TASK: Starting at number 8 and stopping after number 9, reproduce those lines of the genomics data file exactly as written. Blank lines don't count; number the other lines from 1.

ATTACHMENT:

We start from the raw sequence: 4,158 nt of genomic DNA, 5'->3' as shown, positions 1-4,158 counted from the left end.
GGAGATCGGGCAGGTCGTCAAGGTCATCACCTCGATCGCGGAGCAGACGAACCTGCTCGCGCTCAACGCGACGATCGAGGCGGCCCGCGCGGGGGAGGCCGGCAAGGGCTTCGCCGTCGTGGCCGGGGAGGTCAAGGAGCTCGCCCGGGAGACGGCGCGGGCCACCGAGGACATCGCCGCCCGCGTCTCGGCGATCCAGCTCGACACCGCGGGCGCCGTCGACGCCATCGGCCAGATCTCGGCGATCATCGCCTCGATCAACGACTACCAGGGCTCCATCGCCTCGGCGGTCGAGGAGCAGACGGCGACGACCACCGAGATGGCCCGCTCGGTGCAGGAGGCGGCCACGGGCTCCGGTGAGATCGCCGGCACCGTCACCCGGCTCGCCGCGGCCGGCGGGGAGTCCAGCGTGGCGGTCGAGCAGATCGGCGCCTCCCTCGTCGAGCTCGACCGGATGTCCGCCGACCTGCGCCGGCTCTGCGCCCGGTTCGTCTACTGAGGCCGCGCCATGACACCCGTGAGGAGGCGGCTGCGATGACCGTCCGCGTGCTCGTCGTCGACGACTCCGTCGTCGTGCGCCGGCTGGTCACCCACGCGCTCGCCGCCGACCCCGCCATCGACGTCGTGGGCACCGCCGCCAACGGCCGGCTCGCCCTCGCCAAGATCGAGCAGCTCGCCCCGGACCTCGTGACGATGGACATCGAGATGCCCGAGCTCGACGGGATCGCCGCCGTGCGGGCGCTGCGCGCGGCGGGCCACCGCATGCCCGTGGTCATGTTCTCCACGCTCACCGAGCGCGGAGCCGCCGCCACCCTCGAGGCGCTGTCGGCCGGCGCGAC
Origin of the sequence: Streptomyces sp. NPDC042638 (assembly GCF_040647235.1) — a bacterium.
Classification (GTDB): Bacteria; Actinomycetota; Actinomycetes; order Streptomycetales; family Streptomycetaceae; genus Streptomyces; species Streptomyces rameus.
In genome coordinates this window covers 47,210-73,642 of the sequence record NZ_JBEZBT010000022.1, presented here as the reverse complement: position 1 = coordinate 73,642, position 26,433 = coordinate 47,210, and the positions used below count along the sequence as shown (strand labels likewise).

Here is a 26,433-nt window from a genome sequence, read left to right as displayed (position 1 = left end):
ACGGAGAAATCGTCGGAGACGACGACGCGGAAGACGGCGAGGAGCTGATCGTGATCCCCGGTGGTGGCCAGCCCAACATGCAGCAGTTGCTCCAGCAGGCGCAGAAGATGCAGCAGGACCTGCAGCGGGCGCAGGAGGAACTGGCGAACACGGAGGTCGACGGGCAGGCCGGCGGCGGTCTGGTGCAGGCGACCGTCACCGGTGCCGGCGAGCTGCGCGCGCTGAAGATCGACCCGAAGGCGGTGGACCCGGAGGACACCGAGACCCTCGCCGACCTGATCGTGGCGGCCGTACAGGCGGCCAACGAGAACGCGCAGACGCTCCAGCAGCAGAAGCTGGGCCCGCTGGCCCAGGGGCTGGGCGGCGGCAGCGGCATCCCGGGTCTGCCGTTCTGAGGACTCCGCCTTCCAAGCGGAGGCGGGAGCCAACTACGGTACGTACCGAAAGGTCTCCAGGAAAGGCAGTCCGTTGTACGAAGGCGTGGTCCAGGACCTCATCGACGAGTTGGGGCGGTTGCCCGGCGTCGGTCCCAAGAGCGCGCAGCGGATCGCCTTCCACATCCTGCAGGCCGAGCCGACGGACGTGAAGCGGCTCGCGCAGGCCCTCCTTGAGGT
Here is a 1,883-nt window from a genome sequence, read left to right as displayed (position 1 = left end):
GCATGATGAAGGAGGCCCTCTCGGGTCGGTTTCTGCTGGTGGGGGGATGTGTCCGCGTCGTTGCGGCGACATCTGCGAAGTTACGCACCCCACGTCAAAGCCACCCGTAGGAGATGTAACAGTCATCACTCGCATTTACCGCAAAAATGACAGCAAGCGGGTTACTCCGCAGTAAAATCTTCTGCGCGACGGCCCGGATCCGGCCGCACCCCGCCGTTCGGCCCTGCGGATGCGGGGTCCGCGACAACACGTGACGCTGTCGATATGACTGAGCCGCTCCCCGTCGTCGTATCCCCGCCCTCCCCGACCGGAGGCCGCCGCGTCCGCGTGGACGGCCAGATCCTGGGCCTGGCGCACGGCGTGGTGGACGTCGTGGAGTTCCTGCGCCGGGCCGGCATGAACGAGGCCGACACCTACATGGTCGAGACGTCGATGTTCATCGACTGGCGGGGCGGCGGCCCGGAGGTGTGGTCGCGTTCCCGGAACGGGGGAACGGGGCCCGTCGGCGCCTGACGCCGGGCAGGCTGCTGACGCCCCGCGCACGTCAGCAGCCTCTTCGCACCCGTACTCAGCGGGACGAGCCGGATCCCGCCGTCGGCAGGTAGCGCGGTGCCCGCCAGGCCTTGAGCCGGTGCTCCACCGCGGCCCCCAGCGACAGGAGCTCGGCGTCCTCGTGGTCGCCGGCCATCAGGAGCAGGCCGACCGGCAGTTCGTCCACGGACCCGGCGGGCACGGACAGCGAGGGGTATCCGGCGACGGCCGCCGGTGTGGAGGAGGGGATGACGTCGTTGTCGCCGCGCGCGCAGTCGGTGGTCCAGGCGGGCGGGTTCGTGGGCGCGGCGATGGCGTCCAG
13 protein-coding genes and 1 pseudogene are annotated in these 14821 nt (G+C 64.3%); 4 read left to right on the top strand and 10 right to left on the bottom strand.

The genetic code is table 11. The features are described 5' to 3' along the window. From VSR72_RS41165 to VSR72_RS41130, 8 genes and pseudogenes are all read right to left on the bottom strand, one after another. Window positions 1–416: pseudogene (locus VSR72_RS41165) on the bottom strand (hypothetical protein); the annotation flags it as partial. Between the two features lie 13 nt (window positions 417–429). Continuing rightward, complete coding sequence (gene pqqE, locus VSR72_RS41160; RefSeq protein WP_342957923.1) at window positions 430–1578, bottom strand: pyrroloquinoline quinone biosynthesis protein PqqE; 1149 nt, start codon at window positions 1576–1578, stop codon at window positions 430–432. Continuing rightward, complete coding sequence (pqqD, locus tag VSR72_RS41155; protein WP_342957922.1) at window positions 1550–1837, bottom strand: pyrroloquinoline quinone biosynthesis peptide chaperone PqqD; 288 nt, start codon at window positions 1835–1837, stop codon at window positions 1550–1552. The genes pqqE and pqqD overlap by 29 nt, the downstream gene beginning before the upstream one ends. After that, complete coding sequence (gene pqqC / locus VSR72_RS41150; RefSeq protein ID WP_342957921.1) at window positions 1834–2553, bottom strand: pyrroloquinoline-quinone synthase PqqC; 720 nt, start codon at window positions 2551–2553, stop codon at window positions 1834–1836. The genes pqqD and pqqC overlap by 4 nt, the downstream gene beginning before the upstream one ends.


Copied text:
Here is a 1,883-nt window from a genome sequence, read left to right as displayed (position 1 = left end):
GCATGATGAAGGAGGCCCTCTCGGGTCGGTTTCTGCTGGTGGGGGGATGTGTCCGCGTCGTTGCGGCGACATCTGCGAAGTTACGCACCCCACGTCAAAGCCACCCGTAGGAGATGTAACAGTCATCACTCGCATTTACCGCAAAAATGACAGCAAGCGGGTTACTCCGCAGTAAAATCTTCTGCGCGACGGCCCGGATCCGGCCGCACCCCGCCGTTCGGCCCTGCGGATGCGGGGTCCGCGACAACACGTGACGCTGTCGATATGACTGAGCCGCTCCCCGTCGTCGTATCCCCGCCCTCCCCGACCGGAGGCCGCCGCGTCCGCGTGGACGGCCAGATCCTGGGCCTGGCGCACGGCGTGGTGGACGTCGTGGAGTTCCTGCGCCGGGCCGGCATGAACGAGGCCGACACCTACATGGTCGAGACGTCGATGTTCATCGACTGGCGGGGCGGCGGCCCGGAGGTGTGGTCGCGTTCCCGGAACGGGGGAACGGGGCCCGTCGGCGCCTGACGCCGGGCAGGCTGCTGACGCCCCGCGCACGTCAGCAGCCTCTTCGCACCCGTACTCAGCGGGACGAGCCGGATCCCGCCGTCGGCAGGTAGCGCGGTGCCCGCCAGGCCTTGAGCCGGTGCTCCACCGCGGCCCCCAGCGACAGGAGCTCGGCGTCCTCGTGGTCGCCGGCCATCAGGAGCAGGCCGACCGGCAGTTCGTCCACGGACCCGGCGGGCACGGACAGCGAGGGGTATCCGGCGACGGCCGCCGGTGTGGAGGAGGGGATGACGTCGTTGTCGCCGCGCGCGCAGTCGGTGGTCCAGGCGGGCGGGTTCGTGGGCGCGGCGATGGCGTCCAG